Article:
New analysis commissioned by the International Monetary Fund has shown that global fossil fuel subsidies continue to grow, despite the growing urgency of the need to decarbonise the global economy.
The working paper prepared by the IMF Fiscal Affairs Department estimated that, in 2017, global fossil fuel subsidies grew to $5.2 trillion, representing 6.5 per cent of combined global GDP.
China leads all countries in the level of subsidies provided to fossil fuels, which the IMF report estimated to total $1.4 trillion in 2015. The United States followed with $649 billion in subsidies, Russia with $551 billion and the EU with $289 billion.
The IMF estimates that annual energy subsidies in Australia total $29 billion, representing 2.3 per cent of Australian GDP. On a per capita basis, Australian fossil fuel subsidies amount to $1,198 per person.
Australia ranked below most countries for mortality rate from pollution related illnesses, with the IMF attributing 2.6 deaths per 1,000 in Australia to local air pollution associated with fossil fuels.
This is less than half the rate observed in China (5.3 deaths per 1,000) and significantly below Russia (10.0 deaths per 1,000) and the Ukraine (16.0 deaths per 1,000), where little by way of regulation exists to protect people from air pollution.
The IMF found that the removal of fossil fuel subsidies would have significant economic benefits, including improved budget bottom-lines for governments. The net benefits of eliminating fossil fuel subsidies would amount to 1.7 per cent of global GDP.
The under-pricing of fossil fuels, particularly coal, was found to be the largest source of effective subsidy. When the wider social and environmental costs of fossil fuels were taken into account, the IMF found that price paid for coal was typically less than half of its true cost.
The report found that if fossil fuels had been priced appropriately, global carbon emissions would be reduced by 28 per cent. Significantly, effective fossil pricing would also lead to a decrease in air pollution deaths by up to 46 per cent. The elimination of fossil fuel subsidies would also increase global government revenues by 3.8 per cent of GDP.
The upward trend in global fossil fuel subsidies echoes similar analysis by the International Energy Agency that came to the same conclusion, particularly in relation to direct government support for fossil fuels.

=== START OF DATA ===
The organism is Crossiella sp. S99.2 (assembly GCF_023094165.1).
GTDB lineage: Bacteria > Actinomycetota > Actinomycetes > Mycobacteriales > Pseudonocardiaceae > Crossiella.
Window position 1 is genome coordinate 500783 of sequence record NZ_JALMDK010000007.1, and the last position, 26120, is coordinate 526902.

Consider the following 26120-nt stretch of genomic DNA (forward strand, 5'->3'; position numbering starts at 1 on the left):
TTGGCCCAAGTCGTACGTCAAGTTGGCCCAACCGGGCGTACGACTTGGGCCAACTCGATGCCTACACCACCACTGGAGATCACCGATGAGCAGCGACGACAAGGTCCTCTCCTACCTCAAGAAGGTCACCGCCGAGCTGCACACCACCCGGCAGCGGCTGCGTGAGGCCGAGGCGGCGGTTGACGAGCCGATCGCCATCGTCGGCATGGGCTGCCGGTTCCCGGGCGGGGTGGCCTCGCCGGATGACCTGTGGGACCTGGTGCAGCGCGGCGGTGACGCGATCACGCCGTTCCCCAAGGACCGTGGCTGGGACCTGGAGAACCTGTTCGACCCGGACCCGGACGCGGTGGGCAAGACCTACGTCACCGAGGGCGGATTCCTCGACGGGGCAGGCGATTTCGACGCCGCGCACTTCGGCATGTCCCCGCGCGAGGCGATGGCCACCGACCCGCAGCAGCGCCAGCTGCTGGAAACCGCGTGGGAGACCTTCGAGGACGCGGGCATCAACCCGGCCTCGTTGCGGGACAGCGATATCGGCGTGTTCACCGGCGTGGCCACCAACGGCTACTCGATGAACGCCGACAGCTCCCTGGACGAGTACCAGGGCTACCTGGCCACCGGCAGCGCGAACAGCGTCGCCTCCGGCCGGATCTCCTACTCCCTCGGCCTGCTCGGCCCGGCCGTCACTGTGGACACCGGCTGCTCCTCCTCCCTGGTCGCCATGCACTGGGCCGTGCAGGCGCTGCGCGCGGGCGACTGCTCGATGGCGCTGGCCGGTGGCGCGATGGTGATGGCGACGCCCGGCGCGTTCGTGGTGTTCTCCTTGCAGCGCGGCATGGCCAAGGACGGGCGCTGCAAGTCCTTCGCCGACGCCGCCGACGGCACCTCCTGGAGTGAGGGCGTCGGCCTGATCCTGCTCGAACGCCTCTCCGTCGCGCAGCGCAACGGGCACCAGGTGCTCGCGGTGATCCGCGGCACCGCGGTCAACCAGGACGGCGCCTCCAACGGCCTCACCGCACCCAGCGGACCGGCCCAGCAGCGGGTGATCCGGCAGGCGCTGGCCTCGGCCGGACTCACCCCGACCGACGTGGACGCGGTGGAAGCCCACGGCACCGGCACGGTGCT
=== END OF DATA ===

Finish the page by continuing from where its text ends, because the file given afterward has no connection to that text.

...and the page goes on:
The largest contributor to fossil fuel subsidies is the under-pricing of local air pollution, as the impacts of smog and particulate emissions have significant health impacts and are a contributor to early deaths.
Countries including China and India have struggled over recent years to address the growing impacts of air pollution.
Growth in fossil fuel consumption to fuel economic development has come with growing concerns about smog and poor air quality in major cities. China has taken steps to combat growing air quality concerns, including potential bans on new petrol-fuelled cars.
The impacts of global warming were the second largest source of effective subsidy, representing 24 per cent of total fossil fuel subsidies. A recent report from the Climate Council estimated that up to $571 billionwere predicted to be wiped off Australian property values as a result of the impacts of climate change.
The overwhelming majority of global greenhouse gas emissions are not covered by an effective pricing mechanism. Greenhouse gas emissions do however have an effective cost to the wider community through the economic costs of damage due to climate change.
Coal remained the largest beneficiary, with 44 per cent of global subsidies being directed towards the fuel. Oil (41%) and gas (10%) followed.
The battle over energy subsidies has been a feature of Australian politics over recent years, with conservative politicians attacking renewable energy subsidies.
The growing evidence from groups like the IMF and the IEA shows that fossil fuel subsidies are a major drag on the global economy, with the true costs of their use being a burden on wider society.
Michael Mazengarb is a journalist with RenewEconomy. Before joining RevewEconomy, Michael worked in the renewable energy sector for more than a decade.
This article was published by RenewEconomy on the 13th of May 2019.